Bahrani’s film is driven by the crisis of capitalism affecting all Americans, the pressure everyone is feeling to convince themselves that they can pull themselves up by their own bootstraps and the lengths an individual or family is willing to go to not fall down any rungs on the class ladder in society.
As Bahrani said in an interview with Scorecard, it deals with the ongoing “economic crisis, which is also a social and moral crisis,” and this “idea that one should keep expanding endlessly, while celebrating growth and stability.” He lived with farmers in Michigan, North Carolina and Iowa, who all told them they lived by the mottos of “Get big or get out” or “Expand or Die.” It is as, Bahrani put it, “What’s good for me should be endlessly bad for you but endlessly good for me.”
He recognizes that this pervades all parts of society, particularly in boardrooms of corporations, major banks and regulatory offices in Washington, DC. People who have power and money “create systems where they can continue to have more and more power and money, and that means that people like Henry Whipple have to resort to corruption to hold onto things. And it creates a feeling in him that he also has to keep expanding, otherwise he will die. Now this could be connected to anyone, to mom and pops who are competing against Wal-Mart.”
“This pressure is felt across the board,” Bahrani finds. “I felt it when I lived with the farmers, [and] they were so welcoming of me. They said, ‘Come live in our home. Come make the movie here.’ They loved their neighbor, at the same time they were prepared to cut them out [to] survive.”
In fact, one could say the choices characters make in the film are more stunning because family farmers are not often presented as corrupt or morally bankrupt people like bankers or corporate executives.
Bahrani’s films are introspective works about the struggle of making it in America. He previously made Man Push Cart (2005), about a Pakistani immigrant struggling to operate a coffee and donut business out of a push cart, which he pulls around in New York City; Chop Shop (2007), about a street orphan, Alejandro, who lives and works out of an auto body shop in Queens, New York; and Goodbye Solo (2008), about a Senegalese cab driver in Winston-Salem, North Carolina, who befriends an older man from the South who is contemplating suicide.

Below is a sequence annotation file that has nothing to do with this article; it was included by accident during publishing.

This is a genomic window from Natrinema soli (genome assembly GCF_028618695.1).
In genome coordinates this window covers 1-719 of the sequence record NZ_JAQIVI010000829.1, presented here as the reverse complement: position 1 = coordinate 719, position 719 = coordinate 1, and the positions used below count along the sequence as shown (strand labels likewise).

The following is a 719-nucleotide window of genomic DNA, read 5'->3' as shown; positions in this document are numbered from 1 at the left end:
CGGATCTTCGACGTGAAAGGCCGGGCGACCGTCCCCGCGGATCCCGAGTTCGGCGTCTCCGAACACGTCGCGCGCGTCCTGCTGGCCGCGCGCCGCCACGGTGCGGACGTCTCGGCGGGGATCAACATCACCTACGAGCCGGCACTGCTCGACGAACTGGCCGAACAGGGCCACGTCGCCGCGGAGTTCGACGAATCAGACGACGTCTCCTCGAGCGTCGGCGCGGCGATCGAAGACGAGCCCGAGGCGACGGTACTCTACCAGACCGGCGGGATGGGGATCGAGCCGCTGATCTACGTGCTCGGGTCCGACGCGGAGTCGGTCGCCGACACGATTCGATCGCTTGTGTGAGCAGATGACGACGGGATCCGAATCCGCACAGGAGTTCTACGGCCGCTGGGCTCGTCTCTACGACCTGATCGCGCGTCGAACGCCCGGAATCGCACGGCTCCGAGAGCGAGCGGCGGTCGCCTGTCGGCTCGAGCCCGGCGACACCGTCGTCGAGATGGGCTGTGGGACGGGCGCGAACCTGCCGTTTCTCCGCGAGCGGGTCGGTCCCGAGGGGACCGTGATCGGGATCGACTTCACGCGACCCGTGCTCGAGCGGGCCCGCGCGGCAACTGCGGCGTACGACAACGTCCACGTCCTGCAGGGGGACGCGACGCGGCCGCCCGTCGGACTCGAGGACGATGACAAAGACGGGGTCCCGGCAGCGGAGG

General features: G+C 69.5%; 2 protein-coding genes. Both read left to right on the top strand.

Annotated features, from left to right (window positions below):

The immigrant characters in his three prior films show the spirit of individuals, who have it more difficult than those born here but are willing to make sacrifices for a good life in America. This film marks a bit of shift, as the characters are white American farmers with a history in Iowa, who face the struggle of maintaining what they have in a corporate economy. Their “sacrifices,” both material and moral, come from being worried about what will happen if they lose everything, including their “American Dream.”
There is a complexity to the narrative and ambiguity to the film that many big budget movies shy away from incorporating into their plots. It presents no answer to the dilemmas plaguing families in America like the Whipples. However, that is where it derives its power. It shies away from romanticizing the farmers and instead holds up a mirror to tell a human story that reflects what is happening to farmers in the heartland of America today.